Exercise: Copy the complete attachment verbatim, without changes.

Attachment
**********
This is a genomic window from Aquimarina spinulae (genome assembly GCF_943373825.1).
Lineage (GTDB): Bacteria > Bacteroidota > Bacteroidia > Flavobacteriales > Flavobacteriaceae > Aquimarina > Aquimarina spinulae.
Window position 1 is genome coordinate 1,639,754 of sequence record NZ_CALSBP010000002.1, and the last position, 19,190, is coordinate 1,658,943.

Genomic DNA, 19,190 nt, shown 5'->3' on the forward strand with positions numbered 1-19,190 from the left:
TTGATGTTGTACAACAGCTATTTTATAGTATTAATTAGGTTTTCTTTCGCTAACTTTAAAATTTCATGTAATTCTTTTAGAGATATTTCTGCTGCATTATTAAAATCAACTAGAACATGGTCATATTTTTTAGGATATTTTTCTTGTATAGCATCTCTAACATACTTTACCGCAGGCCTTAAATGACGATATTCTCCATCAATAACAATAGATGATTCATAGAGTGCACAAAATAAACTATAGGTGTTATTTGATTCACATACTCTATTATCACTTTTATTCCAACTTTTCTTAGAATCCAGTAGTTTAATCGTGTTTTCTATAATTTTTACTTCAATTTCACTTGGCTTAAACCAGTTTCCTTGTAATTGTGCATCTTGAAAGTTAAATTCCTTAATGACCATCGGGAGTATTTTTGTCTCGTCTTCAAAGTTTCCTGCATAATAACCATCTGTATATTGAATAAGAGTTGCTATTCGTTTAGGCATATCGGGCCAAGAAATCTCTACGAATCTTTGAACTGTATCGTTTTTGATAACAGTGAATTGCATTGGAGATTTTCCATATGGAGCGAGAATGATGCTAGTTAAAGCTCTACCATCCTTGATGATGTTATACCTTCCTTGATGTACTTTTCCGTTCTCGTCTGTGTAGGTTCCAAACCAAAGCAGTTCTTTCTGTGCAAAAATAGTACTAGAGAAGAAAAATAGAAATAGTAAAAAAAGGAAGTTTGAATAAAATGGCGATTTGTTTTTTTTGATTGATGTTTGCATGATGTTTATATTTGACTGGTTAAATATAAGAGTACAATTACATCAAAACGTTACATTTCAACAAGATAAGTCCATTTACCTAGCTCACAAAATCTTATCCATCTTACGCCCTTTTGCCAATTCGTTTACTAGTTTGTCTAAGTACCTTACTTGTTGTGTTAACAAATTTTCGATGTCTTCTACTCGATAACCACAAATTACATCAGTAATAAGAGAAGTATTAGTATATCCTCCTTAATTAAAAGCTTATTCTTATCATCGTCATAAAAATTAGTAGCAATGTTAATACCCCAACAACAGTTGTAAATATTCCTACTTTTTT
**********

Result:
This is a genomic window from Aquimarina spinulae (genome assembly GCF_943373825.1).
Lineage (GTDB): Bacteria > Bacteroidota > Bacteroidia > Flavobacteriales > Flavobacteriaceae > Aquimarina > Aquimarina spinulae.
Window position 1 is genome coordinate 1,639,754 of sequence record NZ_CALSBP010000002.1, and the last position, 19,190, is coordinate 1,658,943.

Genomic DNA, 19,190 nt, shown 5'->3' on the forward strand with positions numbered 1-19,190 from the left:
TTGATGTTGTACAACAGCTATTTTATAGTATTAATTAGGTTTTCTTTCGCTAACTTTAAAATTTCATGTAATTCTTTTAGAGATATTTCTGCTGCATTATTAAAATCAACTAGAACATGGTCATATTTTTTAGGATATTTTTCTTGTATAGCATCTCTAACATACTTTACCGCAGGCCTTAAATGACGATATTCTCCATCAATAACAATAGATGATTCATAGAGTGCACAAAATAAACTATAGGTGTTATTTGATTCACATACTCTATTATCACTTTTATTCCAACTTTTCTTAGAATCCAGTAGTTTAATCGTGTTTTCTATAATTTTTACTTCAATTTCACTTGGCTTAAACCAGTTTCCTTGTAATTGTGCATCTTGAAAGTTAAATTCCTTAATGACCATCGGGAGTATTTTTGTCTCGTCTTCAAAGTTTCCTGCATAATAACCATCTGTATATTGAATAAGAGTTGCTATTCGTTTAGGCATATCGGGCCAAGAAATCTCTACGAATCTTTGAACTGTATCGTTTTTGATAACAGTGAATTGCATTGGAGATTTTCCATATGGAGCGAGAATGATGCTAGTTAAAGCTCTACCATCCTTGATGATGTTATACCTTCCTTGATGTACTTTTCCGTTCTCGTCTGTGTAGGTTCCAAACCAAAGCAGTTCTTTCTGTGCAAAAATAGTACTAGAGAAGAAAAATAGAAATAGTAAAAAAAGGAAGTTTGAATAAAATGGCGATTTGTTTTTTTTGATTGATGTTTGCATGATGTTTATATTTGACTGGTTAAATATAAGAGTACAATTACATCAAAACGTTACATTTCAACAAGATAAGTCCATTTACCTAGCTCACAAAATCTTATCCATCTTACGCCCTTTTGCCAATTCGTTTACTAGTTTGTCTAAGTACCTTACTTGTTGTGTTAACAAATTTTCGATGTCTTCTACTCGATAACCACAAATTACATCAGTAATAAGAGAAGTATTAGTATATCCTCCTTAATTAAAAGCTTATTCTTATCATCGTCATAAAAATTAGTAGCAATGTTAATACCCCAACAACAGTTGTAAATATTCCTACTTTTTT